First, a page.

Tess’s identity in Tess of the D’Urbervilles is one that is constructed largely by the expectations of her surroundings. While many parts of the novel may be understood in terms of Tess negotiating aspects of her identity at times of internal struggle, another interpretation may be to view Tess as operating in response to the various conflicting beliefs that others have about her identity. In other words, when Tess considers Alec’s pursuits to marry her, rather than viewing this as an internal battle between Tess’s integrity and her loyalty to her family, we might interpret it as a conflict between her family’s expectations that she will do what is best for them with the expectations grafted onto her by society.
Of course, the various characters throughout the novel have vastly different beliefs about Tess’s identity, and consequently, different expectations about how she should behave. Alec, for example, views Tess as a mere object of his desire. When he does things for her, he expects her to then submit to his will. Her family believes her to be a loyal daughter who will always do what is within the best interest of the family. Angel views Tess as a divine figure, and thus expects her actions to be in line with those of the divine.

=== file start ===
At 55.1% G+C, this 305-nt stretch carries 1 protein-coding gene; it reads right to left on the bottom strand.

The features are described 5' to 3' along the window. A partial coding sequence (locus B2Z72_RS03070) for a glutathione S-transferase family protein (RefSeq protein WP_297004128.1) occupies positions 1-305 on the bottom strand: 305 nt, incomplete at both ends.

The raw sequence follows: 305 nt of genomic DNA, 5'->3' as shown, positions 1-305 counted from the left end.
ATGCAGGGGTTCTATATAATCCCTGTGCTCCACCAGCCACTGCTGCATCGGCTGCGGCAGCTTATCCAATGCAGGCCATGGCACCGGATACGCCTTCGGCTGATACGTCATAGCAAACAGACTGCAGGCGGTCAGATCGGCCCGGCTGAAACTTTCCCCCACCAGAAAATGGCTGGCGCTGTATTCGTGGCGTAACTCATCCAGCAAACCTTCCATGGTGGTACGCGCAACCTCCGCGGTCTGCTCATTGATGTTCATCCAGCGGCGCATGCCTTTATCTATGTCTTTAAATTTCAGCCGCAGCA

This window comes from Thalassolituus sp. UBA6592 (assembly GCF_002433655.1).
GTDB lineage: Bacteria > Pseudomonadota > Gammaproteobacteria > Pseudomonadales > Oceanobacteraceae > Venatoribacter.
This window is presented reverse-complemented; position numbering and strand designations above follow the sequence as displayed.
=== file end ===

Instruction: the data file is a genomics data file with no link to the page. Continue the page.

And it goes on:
By understanding Tess’s character in this way, Tess’s identity seems to be more of a blank slate than a mesh of competing philosophical ideals. Tess’s tragic failings throughout the novel are not the result of her inner failings, then, but are instead the inevitable result of the various evolving expectations towards her. Rather than being a victim of the Naturalistic world that Hardy creates, Tess is a part of the Naturalistic landscape.
Finally, by viewing Tess in this way, she becomes something larger than just a character. She is not simply Tess of the d’Urbervilles. She is an abstract stand-in for all women of this period. Thus, any woman thrust into this situation with the same set of competing expectations will have the same tragic ending. Tess did not fail to navigate the expectations of society, religion, her family, and men. Those expectations are simply incompatible.